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Stem Cell Reports. 2018 Dec 11;11(6):1407-1415. doi: 10.1016/j.stemcr.2018.11.006. Epub 2018 Nov 29.

β Cell Replacement after Gene Editing of a Neonatal Diabetes-Causing Mutation at the Insulin Locus.

Author information

1
Naomi Berrie Diabetes Center & Department of Pediatrics, College of Physicians and Surgeons, Columbia University Medical Center, New York, NY 10032, USA.
2
Salesi Hospital, 60123 Ancona, Italy.
3
Bambino Gesù Children's Hospital, 00164 Rome, Italy.
4
Naomi Berrie Diabetes Center & Department of Pediatrics, College of Physicians and Surgeons, Columbia University Medical Center, New York, NY 10032, USA. Electronic address: de2220@cumc.columbia.edu.

Abstract

Permanent neonatal diabetes mellitus (PNDM) can be caused by insulin mutations. We generated induced pluripotent stem cells from fibroblasts of a patient with PNDM and undetectable insulin at birth due to a homozygous mutation in the translation start site of the insulin gene. Differentiation of mutant cells resulted in insulin-negative endocrine stem cells expressing MAFA, NKX6.1, and chromogranin A. Correction of the mutation in stem cells and differentiation to pancreatic endocrine cells restored insulin production and insulin secretion to levels comparable to those of wild-type cells. Grafting of corrected cells into mice, followed by ablating mouse β cells using streptozotocin, resulted in normal glucose homeostasis, including at night, and the stem cell-derived grafts adapted insulin secretion to metabolic changes. Our study provides proof of principle for the generation of genetically corrected cells autologous to a patient with non-autoimmune insulin-dependent diabetes. These cases should be readily amenable to autologous cell therapy.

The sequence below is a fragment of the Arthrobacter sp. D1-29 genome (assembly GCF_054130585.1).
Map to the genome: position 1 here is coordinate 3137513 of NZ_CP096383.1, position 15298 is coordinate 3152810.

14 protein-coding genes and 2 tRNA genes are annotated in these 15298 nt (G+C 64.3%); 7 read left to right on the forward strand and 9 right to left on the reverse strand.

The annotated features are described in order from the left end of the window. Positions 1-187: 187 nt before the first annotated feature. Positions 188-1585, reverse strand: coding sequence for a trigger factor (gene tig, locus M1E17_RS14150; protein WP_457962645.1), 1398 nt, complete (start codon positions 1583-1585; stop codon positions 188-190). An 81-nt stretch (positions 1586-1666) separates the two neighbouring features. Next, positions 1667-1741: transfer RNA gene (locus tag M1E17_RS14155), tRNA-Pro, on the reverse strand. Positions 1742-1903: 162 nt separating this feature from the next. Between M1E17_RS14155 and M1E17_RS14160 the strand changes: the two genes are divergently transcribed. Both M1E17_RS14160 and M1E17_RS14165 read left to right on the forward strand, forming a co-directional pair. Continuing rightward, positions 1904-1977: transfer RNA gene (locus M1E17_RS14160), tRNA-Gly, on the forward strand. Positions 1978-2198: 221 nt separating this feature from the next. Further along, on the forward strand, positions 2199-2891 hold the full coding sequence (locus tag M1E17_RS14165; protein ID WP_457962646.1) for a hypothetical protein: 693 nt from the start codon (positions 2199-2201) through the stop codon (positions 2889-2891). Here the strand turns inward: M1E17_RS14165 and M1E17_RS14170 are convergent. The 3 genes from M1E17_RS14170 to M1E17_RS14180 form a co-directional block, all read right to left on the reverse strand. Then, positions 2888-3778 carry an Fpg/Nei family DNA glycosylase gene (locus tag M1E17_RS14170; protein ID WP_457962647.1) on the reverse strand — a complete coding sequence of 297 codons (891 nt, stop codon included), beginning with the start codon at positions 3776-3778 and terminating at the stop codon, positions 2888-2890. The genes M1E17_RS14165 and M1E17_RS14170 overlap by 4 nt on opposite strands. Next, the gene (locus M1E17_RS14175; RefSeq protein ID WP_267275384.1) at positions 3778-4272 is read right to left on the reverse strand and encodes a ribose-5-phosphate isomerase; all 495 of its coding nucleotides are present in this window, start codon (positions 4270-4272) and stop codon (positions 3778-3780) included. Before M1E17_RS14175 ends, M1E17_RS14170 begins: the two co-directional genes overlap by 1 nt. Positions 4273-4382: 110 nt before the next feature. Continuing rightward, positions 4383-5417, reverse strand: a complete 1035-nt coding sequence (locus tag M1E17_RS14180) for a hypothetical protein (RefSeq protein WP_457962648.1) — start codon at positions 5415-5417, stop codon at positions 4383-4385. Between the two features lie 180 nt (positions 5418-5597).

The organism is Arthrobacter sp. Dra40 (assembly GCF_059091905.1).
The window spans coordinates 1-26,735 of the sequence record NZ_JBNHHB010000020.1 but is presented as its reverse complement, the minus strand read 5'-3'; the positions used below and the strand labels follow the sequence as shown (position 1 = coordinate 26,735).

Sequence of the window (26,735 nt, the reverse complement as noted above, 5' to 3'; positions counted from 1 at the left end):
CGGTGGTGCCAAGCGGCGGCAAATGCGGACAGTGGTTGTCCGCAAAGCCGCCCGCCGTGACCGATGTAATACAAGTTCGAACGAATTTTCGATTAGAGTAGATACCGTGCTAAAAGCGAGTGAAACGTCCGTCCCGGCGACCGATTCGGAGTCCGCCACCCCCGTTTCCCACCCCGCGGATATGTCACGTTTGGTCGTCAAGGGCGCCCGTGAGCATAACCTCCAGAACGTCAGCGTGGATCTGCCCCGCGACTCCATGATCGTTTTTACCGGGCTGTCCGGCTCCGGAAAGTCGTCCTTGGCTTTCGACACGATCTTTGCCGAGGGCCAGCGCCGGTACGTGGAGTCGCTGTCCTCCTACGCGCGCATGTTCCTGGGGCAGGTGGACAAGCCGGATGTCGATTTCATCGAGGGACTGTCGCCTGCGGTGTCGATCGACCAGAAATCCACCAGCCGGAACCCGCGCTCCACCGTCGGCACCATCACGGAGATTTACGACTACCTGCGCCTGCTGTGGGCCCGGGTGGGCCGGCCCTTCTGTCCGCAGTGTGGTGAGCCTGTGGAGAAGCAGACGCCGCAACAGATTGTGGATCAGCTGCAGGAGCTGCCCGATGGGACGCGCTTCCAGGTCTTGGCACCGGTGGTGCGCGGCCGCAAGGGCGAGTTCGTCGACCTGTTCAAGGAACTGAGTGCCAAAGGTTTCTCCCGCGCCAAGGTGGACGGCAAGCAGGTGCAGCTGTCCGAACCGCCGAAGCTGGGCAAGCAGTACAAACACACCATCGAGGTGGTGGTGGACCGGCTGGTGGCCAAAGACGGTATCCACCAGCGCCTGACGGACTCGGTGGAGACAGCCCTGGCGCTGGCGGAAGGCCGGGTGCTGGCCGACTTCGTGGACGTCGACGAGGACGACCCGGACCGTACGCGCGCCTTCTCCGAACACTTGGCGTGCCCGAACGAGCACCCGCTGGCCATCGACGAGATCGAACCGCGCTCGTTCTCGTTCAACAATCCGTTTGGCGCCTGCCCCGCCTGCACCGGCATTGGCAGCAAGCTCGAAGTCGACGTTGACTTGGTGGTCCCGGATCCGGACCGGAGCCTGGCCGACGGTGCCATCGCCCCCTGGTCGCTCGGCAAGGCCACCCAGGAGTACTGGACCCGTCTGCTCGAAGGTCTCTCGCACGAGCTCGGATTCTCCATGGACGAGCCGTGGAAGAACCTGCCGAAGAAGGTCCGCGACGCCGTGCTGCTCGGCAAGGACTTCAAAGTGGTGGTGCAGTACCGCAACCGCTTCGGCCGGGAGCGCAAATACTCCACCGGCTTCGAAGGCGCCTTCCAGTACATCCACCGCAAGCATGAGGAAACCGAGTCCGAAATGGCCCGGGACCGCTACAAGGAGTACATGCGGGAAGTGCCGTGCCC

KEYWORDS:

CRISPR/Cas9; cell replacement; gene editing; iPSCs; neonatal diabetes; stem cell-derived β cells

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